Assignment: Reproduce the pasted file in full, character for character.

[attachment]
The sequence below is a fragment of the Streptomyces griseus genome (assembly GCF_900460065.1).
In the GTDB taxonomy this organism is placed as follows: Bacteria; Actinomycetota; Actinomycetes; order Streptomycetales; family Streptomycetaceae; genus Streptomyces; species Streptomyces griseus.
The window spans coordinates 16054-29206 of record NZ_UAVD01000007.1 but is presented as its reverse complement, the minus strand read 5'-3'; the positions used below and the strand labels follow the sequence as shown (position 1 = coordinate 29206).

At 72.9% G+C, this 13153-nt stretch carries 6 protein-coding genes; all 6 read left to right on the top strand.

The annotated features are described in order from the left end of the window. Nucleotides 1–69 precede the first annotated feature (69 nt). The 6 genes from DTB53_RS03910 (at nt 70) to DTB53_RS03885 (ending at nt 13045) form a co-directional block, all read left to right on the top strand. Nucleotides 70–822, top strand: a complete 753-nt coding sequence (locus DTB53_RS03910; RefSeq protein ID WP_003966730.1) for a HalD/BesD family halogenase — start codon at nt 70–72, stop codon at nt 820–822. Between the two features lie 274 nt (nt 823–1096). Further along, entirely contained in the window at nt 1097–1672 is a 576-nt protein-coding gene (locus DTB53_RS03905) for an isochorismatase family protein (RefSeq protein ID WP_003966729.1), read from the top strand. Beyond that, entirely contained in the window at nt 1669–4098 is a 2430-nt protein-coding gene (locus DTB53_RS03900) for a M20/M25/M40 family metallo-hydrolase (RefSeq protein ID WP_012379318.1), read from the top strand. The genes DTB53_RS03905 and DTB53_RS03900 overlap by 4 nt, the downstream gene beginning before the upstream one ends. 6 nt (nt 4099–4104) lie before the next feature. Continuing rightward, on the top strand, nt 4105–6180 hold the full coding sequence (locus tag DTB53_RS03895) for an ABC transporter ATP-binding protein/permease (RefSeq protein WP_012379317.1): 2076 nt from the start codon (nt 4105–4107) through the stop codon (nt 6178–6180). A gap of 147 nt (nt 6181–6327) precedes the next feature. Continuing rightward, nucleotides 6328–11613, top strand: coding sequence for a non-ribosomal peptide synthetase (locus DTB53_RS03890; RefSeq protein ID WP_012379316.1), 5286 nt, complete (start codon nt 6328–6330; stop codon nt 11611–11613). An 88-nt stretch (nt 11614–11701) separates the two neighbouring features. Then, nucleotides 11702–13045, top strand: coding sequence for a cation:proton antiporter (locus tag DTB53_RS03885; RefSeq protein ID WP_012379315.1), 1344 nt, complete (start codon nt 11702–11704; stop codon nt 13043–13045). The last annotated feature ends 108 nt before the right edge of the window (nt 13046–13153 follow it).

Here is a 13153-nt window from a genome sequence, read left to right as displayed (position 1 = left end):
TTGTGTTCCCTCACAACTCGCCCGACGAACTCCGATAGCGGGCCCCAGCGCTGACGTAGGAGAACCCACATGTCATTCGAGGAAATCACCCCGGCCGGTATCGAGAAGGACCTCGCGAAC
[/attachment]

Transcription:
The sequence below is a fragment of the Streptomyces griseus genome (assembly GCF_900460065.1).
In the GTDB taxonomy this organism is placed as follows: Bacteria; Actinomycetota; Actinomycetes; order Streptomycetales; family Streptomycetaceae; genus Streptomyces; species Streptomyces griseus.
The window spans coordinates 16054-29206 of record NZ_UAVD01000007.1 but is presented as its reverse complement, the minus strand read 5'-3'; the positions used below and the strand labels follow the sequence as shown (position 1 = coordinate 29206).

At 72.9% G+C, this 13153-nt stretch carries 6 protein-coding genes; all 6 read left to right on the top strand.

The annotated features are described in order from the left end of the window. Nucleotides 1–69 precede the first annotated feature (69 nt). The 6 genes from DTB53_RS03910 (at nt 70) to DTB53_RS03885 (ending at nt 13045) form a co-directional block, all read left to right on the top strand. Nucleotides 70–822, top strand: a complete 753-nt coding sequence (locus DTB53_RS03910; RefSeq protein ID WP_003966730.1) for a HalD/BesD family halogenase — start codon at nt 70–72, stop codon at nt 820–822. Between the two features lie 274 nt (nt 823–1096). Further along, entirely contained in the window at nt 1097–1672 is a 576-nt protein-coding gene (locus DTB53_RS03905) for an isochorismatase family protein (RefSeq protein ID WP_003966729.1), read from the top strand. Beyond that, entirely contained in the window at nt 1669–4098 is a 2430-nt protein-coding gene (locus DTB53_RS03900) for a M20/M25/M40 family metallo-hydrolase (RefSeq protein ID WP_012379318.1), read from the top strand. The genes DTB53_RS03905 and DTB53_RS03900 overlap by 4 nt, the downstream gene beginning before the upstream one ends. 6 nt (nt 4099–4104) lie before the next feature. Continuing rightward, on the top strand, nt 4105–6180 hold the full coding sequence (locus tag DTB53_RS03895) for an ABC transporter ATP-binding protein/permease (RefSeq protein WP_012379317.1): 2076 nt from the start codon (nt 4105–4107) through the stop codon (nt 6178–6180). A gap of 147 nt (nt 6181–6327) precedes the next feature. Continuing rightward, nucleotides 6328–11613, top strand: coding sequence for a non-ribosomal peptide synthetase (locus DTB53_RS03890; RefSeq protein ID WP_012379316.1), 5286 nt, complete (start codon nt 6328–6330; stop codon nt 11611–11613). An 88-nt stretch (nt 11614–11701) separates the two neighbouring features. Then, nucleotides 11702–13045, top strand: coding sequence for a cation:proton antiporter (locus tag DTB53_RS03885; RefSeq protein ID WP_012379315.1), 1344 nt, complete (start codon nt 11702–11704; stop codon nt 13043–13045). The last annotated feature ends 108 nt before the right edge of the window (nt 13046–13153 follow it).

Here is a 13153-nt window from a genome sequence, read left to right as displayed (position 1 = left end):
TTGTGTTCCCTCACAACTCGCCCGACGAACTCCGATAGCGGGCCCCAGCGCTGACGTAGGAGAACCCACATGTCATTCGAGGAAATCACCCCGGCCGGTATCGAGAAGGACCTCGCGAAC